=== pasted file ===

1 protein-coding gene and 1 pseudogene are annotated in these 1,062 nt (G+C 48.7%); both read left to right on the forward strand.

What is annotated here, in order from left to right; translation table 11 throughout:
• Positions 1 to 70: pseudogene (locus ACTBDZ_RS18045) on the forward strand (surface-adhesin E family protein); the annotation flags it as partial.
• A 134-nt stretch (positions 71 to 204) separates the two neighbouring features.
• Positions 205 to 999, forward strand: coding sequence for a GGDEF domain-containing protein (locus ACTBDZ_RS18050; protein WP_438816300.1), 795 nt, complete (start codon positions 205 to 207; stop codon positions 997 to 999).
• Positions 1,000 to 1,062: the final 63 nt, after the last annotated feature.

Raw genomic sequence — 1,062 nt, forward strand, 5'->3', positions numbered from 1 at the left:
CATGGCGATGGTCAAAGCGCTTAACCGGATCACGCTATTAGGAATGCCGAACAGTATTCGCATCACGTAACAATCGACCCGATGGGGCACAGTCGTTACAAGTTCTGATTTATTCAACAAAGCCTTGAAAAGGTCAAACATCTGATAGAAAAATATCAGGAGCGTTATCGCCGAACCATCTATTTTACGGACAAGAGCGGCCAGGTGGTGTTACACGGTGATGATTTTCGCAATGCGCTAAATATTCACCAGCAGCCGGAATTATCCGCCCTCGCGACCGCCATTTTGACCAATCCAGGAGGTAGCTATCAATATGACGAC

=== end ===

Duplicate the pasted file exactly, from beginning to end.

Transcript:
1 protein-coding gene and 1 pseudogene are annotated in these 1,062 nt (G+C 48.7%); both read left to right on the forward strand.

What is annotated here, in order from left to right; translation table 11 throughout:
• Positions 1 to 70: pseudogene (locus ACTBDZ_RS18045) on the forward strand (surface-adhesin E family protein); the annotation flags it as partial.
• A 134-nt stretch (positions 71 to 204) separates the two neighbouring features.
• Positions 205 to 999, forward strand: coding sequence for a GGDEF domain-containing protein (locus ACTBDZ_RS18050; protein WP_438816300.1), 795 nt, complete (start codon positions 205 to 207; stop codon positions 997 to 999).
• Positions 1,000 to 1,062: the final 63 nt, after the last annotated feature.

Raw genomic sequence — 1,062 nt, forward strand, 5'->3', positions numbered from 1 at the left:
CATGGCGATGGTCAAAGCGCTTAACCGGATCACGCTATTAGGAATGCCGAACAGTATTCGCATCACGTAACAATCGACCCGATGGGGCACAGTCGTTACAAGTTCTGATTTATTCAACAAAGCCTTGAAAAGGTCAAACATCTGATAGAAAAATATCAGGAGCGTTATCGCCGAACCATCTATTTTACGGACAAGAGCGGCCAGGTGGTGTTACACGGTGATGATTTTCGCAATGCGCTAAATATTCACCAGCAGCCGGAATTATCCGCCCTCGCGACCGCCATTTTGACCAATCCAGGAGGTAGCTATCAATATGACGAC